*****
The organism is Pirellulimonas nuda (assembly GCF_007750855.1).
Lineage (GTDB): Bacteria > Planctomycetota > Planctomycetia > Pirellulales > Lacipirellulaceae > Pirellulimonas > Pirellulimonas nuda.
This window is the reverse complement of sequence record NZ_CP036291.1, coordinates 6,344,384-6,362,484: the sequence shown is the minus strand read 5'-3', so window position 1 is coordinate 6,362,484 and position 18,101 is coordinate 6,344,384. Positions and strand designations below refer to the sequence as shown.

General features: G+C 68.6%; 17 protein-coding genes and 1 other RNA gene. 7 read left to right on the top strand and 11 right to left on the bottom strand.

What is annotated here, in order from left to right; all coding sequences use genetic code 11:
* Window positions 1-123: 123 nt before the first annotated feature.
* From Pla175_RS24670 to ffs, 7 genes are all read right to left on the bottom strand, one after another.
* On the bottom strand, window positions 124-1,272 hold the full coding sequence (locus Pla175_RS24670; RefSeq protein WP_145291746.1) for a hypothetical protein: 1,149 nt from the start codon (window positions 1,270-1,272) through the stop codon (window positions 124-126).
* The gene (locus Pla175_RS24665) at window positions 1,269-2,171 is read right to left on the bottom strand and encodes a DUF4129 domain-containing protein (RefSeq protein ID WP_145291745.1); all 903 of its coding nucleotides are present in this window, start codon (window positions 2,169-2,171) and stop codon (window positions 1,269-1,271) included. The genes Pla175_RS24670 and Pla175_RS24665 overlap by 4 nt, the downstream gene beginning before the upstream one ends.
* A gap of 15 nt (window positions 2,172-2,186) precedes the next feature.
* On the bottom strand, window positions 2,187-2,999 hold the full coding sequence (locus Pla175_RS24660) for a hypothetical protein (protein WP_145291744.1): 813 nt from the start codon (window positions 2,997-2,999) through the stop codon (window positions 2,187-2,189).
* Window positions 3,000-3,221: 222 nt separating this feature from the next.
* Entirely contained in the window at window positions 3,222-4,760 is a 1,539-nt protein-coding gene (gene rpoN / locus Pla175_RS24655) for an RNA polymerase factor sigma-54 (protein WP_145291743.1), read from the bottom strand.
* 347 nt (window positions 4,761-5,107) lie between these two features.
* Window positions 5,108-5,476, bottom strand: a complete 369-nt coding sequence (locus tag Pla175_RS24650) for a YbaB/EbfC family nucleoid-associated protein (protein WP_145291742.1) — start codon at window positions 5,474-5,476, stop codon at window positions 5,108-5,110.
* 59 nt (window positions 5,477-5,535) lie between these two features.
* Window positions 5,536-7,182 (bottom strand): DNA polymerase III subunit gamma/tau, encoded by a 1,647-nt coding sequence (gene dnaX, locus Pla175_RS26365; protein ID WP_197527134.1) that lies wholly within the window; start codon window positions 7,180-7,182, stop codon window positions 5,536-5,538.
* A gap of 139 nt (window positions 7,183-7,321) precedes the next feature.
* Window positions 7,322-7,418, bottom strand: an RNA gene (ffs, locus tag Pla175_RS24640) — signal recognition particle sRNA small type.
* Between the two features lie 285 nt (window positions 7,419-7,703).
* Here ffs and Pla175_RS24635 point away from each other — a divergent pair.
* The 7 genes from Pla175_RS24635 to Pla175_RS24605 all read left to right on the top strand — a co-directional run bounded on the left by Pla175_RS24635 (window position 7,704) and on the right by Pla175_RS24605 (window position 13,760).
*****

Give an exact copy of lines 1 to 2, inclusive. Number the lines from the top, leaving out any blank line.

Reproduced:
The organism is Pirellulimonas nuda (assembly GCF_007750855.1).
Lineage (GTDB): Bacteria > Planctomycetota > Planctomycetia > Pirellulales > Lacipirellulaceae > Pirellulimonas > Pirellulimonas nuda.